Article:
The career of a NFL long-snapper often goes overlooked. However, Nick Sundberg of the Washington Redskins drew plenty of attention Sunday after he continued to play after breaking his arm against the New Orleans Saints.

Sundberg joined the Sports Junkies Monday morning to talk about the fracture and how he was able to warrior through the pain.

“Yesterday … it was the worst thing I ever put myself through,” Sundberg said.

He suffered the fracture during a blocked punt in the second quarter. Literally adding insult to injury, the Saints returned the block for a touchdown.

The pain was all too familiar for the California product.

“I knew the feeling,” Sundberg said. “I broke the same arm, so I knew exactly what happened right when it happened. I was more pissed off than anything, because I knew I just broke my arm.”

Playing through injuries is commonplace in the NFL, but it’s rare feat to accomplish when its so severe. There’s just something that hits home when we see a guy going back in the game with a snapped limb dangling from his body.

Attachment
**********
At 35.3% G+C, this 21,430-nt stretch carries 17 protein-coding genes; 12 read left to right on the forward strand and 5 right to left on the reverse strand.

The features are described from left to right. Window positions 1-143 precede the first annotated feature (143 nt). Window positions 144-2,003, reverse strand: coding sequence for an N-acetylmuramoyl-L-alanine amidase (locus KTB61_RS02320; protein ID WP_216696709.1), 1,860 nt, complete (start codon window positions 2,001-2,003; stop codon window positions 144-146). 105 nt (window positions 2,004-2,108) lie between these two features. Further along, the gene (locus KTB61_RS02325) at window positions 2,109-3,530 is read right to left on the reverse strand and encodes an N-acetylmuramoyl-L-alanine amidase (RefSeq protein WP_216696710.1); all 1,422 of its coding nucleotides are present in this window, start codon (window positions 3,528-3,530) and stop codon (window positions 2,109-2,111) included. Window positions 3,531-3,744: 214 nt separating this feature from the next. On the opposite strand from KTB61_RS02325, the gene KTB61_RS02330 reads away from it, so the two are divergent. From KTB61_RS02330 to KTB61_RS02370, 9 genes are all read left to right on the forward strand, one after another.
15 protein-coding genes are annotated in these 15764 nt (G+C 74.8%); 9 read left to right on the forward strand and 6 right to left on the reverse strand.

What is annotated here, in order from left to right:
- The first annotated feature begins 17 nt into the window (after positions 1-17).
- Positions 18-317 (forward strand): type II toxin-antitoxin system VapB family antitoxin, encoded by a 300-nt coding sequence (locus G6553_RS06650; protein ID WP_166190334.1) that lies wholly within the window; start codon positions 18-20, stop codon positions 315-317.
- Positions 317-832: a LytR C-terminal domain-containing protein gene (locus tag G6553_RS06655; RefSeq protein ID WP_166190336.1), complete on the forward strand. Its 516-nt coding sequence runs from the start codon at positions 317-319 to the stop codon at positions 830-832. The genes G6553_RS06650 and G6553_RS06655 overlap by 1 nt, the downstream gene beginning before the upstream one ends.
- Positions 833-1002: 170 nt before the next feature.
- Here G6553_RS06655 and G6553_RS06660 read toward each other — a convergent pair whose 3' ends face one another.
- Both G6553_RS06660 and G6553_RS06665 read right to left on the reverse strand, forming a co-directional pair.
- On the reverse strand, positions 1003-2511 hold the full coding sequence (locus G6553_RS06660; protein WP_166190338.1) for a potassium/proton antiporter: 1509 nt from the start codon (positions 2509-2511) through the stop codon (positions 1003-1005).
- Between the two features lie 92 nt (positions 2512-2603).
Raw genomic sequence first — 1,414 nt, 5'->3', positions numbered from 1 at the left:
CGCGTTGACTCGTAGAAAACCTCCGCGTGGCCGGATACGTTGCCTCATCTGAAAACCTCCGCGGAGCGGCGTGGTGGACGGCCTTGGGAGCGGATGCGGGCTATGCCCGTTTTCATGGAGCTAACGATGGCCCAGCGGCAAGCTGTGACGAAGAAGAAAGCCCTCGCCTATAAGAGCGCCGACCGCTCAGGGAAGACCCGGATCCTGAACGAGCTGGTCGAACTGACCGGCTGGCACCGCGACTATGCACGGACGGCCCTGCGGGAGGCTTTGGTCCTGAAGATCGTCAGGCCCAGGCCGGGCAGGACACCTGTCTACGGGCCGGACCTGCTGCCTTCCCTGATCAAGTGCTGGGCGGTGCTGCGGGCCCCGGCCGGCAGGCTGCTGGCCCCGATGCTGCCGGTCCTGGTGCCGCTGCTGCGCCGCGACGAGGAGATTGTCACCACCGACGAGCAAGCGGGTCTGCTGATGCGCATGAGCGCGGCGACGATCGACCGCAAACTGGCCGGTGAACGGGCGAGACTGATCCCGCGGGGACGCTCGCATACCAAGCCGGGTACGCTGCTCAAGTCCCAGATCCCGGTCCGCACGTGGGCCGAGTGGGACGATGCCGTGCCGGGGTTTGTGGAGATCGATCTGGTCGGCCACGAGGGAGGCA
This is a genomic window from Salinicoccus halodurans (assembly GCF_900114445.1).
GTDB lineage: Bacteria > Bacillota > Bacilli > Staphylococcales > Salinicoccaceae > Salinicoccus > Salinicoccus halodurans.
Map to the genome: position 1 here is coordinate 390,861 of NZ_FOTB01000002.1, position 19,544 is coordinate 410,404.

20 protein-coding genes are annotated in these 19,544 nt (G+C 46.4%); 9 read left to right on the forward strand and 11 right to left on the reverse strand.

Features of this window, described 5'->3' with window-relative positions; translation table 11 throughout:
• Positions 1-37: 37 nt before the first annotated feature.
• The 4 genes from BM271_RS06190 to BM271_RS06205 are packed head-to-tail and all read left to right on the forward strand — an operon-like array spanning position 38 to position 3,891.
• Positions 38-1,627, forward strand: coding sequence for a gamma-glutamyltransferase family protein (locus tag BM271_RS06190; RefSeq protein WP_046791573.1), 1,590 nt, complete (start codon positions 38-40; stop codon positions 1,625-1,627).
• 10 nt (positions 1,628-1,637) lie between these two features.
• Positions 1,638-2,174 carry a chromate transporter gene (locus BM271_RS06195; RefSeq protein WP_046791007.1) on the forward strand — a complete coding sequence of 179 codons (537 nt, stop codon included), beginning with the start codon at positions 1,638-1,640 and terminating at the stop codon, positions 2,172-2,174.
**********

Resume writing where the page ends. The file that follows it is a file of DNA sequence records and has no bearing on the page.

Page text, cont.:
You can’t think of the Philadelphia Eagles losing in the Super Bowl without remembering T.O. limping on and off the field, having rushed back from a broken leg to play in the biggest game of his life.

Sundberg told the Junkies he was numb at first and maybe that affected his decision making.

“I was like ‘Well this really sucks,” he said. “Am I going to be able to go back in? And I was really really upset. So I think the shock that I had just broken my arm with the adrenaline racing was covering up the pain at that point.”

That numbness quickly expired and the reality that he would soon have the crushing weight of a 300-pound lineman pressing up against his shattered limb came flooding into his brain.

“When that went away and it kind of set in it was definitely pretty awful,” Sundberg said. “I was just happy that I was able to fight through it and deal with it and keep telling myself that it didn’t hurt, and we were able to get a ‘W.’ ”

Football often battle tests the character of men under the most extreme circumstances. Being a long-snapper, Sundberg’s playing time is limited.

Common logic would say he didn’t have too many snaps left after the injury and it’s only one half of a football game. So, no big deal. Right?

“How many snaps did you make with the broken arm?” he was asked.

“I believe it was eight because we had that one punt twice,” Sundberg responded.

He told the Junkies he took an anti-inflammatory and a minor pain reliever and returned to the game.

“I broke the same bone in high school so I knew what to expect but I never thought it was going to be that bad,” he said.



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